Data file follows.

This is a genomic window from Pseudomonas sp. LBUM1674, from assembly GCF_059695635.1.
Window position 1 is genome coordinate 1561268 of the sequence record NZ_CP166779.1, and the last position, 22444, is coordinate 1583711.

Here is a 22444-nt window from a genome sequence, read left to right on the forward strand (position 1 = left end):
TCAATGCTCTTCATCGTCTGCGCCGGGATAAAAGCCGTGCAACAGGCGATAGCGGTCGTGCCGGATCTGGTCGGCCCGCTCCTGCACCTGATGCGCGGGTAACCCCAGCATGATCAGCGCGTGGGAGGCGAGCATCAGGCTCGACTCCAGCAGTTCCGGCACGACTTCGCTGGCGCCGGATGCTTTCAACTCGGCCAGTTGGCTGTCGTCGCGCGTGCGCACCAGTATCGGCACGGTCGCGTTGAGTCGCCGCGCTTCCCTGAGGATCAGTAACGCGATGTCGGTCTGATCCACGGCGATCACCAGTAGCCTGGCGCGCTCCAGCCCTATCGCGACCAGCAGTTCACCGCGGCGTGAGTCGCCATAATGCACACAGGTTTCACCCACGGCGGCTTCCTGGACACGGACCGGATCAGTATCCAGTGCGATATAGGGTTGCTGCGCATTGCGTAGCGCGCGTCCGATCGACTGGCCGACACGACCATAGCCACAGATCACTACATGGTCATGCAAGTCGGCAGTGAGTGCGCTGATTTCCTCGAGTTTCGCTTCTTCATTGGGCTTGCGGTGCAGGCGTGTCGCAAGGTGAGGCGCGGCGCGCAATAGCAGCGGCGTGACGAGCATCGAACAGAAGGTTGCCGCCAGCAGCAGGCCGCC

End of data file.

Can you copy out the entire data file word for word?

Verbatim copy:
This is a genomic window from Pseudomonas sp. LBUM1674, from assembly GCF_059695635.1.
Window position 1 is genome coordinate 1561268 of the sequence record NZ_CP166779.1, and the last position, 22444, is coordinate 1583711.

Here is a 22444-nt window from a genome sequence, read left to right on the forward strand (position 1 = left end):
TCAATGCTCTTCATCGTCTGCGCCGGGATAAAAGCCGTGCAACAGGCGATAGCGGTCGTGCCGGATCTGGTCGGCCCGCTCCTGCACCTGATGCGCGGGTAACCCCAGCATGATCAGCGCGTGGGAGGCGAGCATCAGGCTCGACTCCAGCAGTTCCGGCACGACTTCGCTGGCGCCGGATGCTTTCAACTCGGCCAGTTGGCTGTCGTCGCGCGTGCGCACCAGTATCGGCACGGTCGCGTTGAGTCGCCGCGCTTCCCTGAGGATCAGTAACGCGATGTCGGTCTGATCCACGGCGATCACCAGTAGCCTGGCGCGCTCCAGCCCTATCGCGACCAGCAGTTCACCGCGGCGTGAGTCGCCATAATGCACACAGGTTTCACCCACGGCGGCTTCCTGGACACGGACCGGATCAGTATCCAGTGCGATATAGGGTTGCTGCGCATTGCGTAGCGCGCGTCCGATCGACTGGCCGACACGACCATAGCCACAGATCACTACATGGTCATGCAAGTCGGCAGTGAGTGCGCTGATTTCCTCGAGTTTCGCTTCTTCATTGGGCTTGCGGTGCAGGCGTGTCGCAAGGTGAGGCGCGGCGCGCAATAGCAGCGGCGTGACGAGCATCGAACAGAAGGTTGCCGCCAGCAGCAGGCCGCC